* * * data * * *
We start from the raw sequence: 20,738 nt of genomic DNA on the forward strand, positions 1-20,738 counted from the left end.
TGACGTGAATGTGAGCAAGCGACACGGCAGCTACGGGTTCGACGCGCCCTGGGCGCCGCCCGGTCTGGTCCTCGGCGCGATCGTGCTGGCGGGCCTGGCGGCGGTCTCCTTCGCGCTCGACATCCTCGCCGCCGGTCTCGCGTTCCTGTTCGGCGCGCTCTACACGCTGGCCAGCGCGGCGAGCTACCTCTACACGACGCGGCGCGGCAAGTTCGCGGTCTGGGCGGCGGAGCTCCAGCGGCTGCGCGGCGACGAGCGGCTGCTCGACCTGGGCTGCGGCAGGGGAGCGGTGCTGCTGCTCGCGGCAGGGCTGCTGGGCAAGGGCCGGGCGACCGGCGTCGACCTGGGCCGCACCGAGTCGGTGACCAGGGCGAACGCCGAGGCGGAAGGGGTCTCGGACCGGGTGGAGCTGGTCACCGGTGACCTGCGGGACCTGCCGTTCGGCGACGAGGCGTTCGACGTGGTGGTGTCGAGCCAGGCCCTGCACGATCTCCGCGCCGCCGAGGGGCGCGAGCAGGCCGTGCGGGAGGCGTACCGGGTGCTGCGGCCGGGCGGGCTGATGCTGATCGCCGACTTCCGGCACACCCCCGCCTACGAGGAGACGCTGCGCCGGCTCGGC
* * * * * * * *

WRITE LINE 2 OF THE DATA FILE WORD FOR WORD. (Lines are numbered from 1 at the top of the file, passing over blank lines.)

TGACGTGAATGTGAGCAAGCGACACGGCAGCTACGGGTTCGACGCGCCCTGGGCGCCGCCCGGTCTGGTCCTCGGCGCGATCGTGCTGGCGGGCCTGGCGGCGGTCTCCTTCGCGCTCGACATCCTCGCCGCCGGTCTCGCGTTCCTGTTCGGCGCGCTCTACACGCTGGCCAGCGCGGCGAGCTACCTCTACACGACGCGGCGCGGCAAGTTCGCGGTCTGGGCGGCGGAGCTCCAGCGGCTGCGCGGCGACGAGCGGCTGCTCGACCTGGGCTGCGGCAGGGGAGCGGTGCTGCTGCTCGCGGCAGGGCTGCTGGGCAAGGGCCGGGCGACCGGCGTCGACCTGGGCCGCACCGAGTCGGTGACCAGGGCGAACGCCGAGGCGGAAGGGGTCTCGGACCGGGTGGAGCTGGTCACCGGTGACCTGCGGGACCTGCCGTTCGGCGACGAGGCGTTCGACGTGGTGGTGTCGAGCCAGGCCCTGCACGATCTCCGCGCCGCCGAGGGGCGCGAGCAGGCCGTGCGGGAGGCGTACCGGGTGCTGCGGCCGGGCGGGCTGATGCTGATCGCCGACTTCCGGCACACCCCCGCCTACGAGGAGACGCTGCGCCGGCTCGGC